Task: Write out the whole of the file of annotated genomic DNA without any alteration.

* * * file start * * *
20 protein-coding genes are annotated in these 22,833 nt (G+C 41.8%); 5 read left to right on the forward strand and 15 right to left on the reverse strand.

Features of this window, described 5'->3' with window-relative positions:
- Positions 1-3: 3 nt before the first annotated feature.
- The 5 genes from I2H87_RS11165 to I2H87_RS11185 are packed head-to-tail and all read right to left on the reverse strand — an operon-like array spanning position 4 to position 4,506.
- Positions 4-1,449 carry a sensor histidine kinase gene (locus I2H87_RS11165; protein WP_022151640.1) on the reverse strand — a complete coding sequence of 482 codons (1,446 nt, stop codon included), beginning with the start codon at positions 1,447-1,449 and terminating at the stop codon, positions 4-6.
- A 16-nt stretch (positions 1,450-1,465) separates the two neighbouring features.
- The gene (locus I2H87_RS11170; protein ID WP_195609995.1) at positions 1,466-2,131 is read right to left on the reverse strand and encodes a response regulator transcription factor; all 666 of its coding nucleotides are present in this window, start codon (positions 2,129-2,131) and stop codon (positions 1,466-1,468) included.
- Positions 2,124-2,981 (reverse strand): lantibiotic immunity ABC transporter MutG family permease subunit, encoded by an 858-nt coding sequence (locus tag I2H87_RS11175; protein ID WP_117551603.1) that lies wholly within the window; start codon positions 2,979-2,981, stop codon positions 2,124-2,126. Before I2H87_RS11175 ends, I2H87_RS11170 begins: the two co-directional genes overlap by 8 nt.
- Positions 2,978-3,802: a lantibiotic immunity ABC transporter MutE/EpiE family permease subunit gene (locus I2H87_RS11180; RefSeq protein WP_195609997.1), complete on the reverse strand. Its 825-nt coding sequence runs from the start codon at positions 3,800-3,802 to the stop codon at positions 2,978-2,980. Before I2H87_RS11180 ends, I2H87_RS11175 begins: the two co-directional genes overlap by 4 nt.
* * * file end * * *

20 protein-coding genes are annotated in these 22,833 nt (G+C 41.8%); 5 read left to right on the forward strand and 15 right to left on the reverse strand.

Features of this window, described 5'->3' with window-relative positions:
- Positions 1-3: 3 nt before the first annotated feature.
- The 5 genes from I2H87_RS11165 to I2H87_RS11185 are packed head-to-tail and all read right to left on the reverse strand — an operon-like array spanning position 4 to position 4,506.
- Positions 4-1,449 carry a sensor histidine kinase gene (locus I2H87_RS11165; protein WP_022151640.1) on the reverse strand — a complete coding sequence of 482 codons (1,446 nt, stop codon included), beginning with the start codon at positions 1,447-1,449 and terminating at the stop codon, positions 4-6.
- A 16-nt stretch (positions 1,450-1,465) separates the two neighbouring features.
- The gene (locus I2H87_RS11170; protein ID WP_195609995.1) at positions 1,466-2,131 is read right to left on the reverse strand and encodes a response regulator transcription factor; all 666 of its coding nucleotides are present in this window, start codon (positions 2,129-2,131) and stop codon (positions 1,466-1,468) included.
- Positions 2,124-2,981 (reverse strand): lantibiotic immunity ABC transporter MutG family permease subunit, encoded by an 858-nt coding sequence (locus tag I2H87_RS11175; protein ID WP_117551603.1) that lies wholly within the window; start codon positions 2,979-2,981, stop codon positions 2,124-2,126. Before I2H87_RS11175 ends, I2H87_RS11170 begins: the two co-directional genes overlap by 8 nt.
- Positions 2,978-3,802: a lantibiotic immunity ABC transporter MutE/EpiE family permease subunit gene (locus I2H87_RS11180; RefSeq protein WP_195609997.1), complete on the reverse strand. Its 825-nt coding sequence runs from the start codon at positions 3,800-3,802 to the stop codon at positions 2,978-2,980. Before I2H87_RS11180 ends, I2H87_RS11175 begins: the two co-directional genes overlap by 4 nt.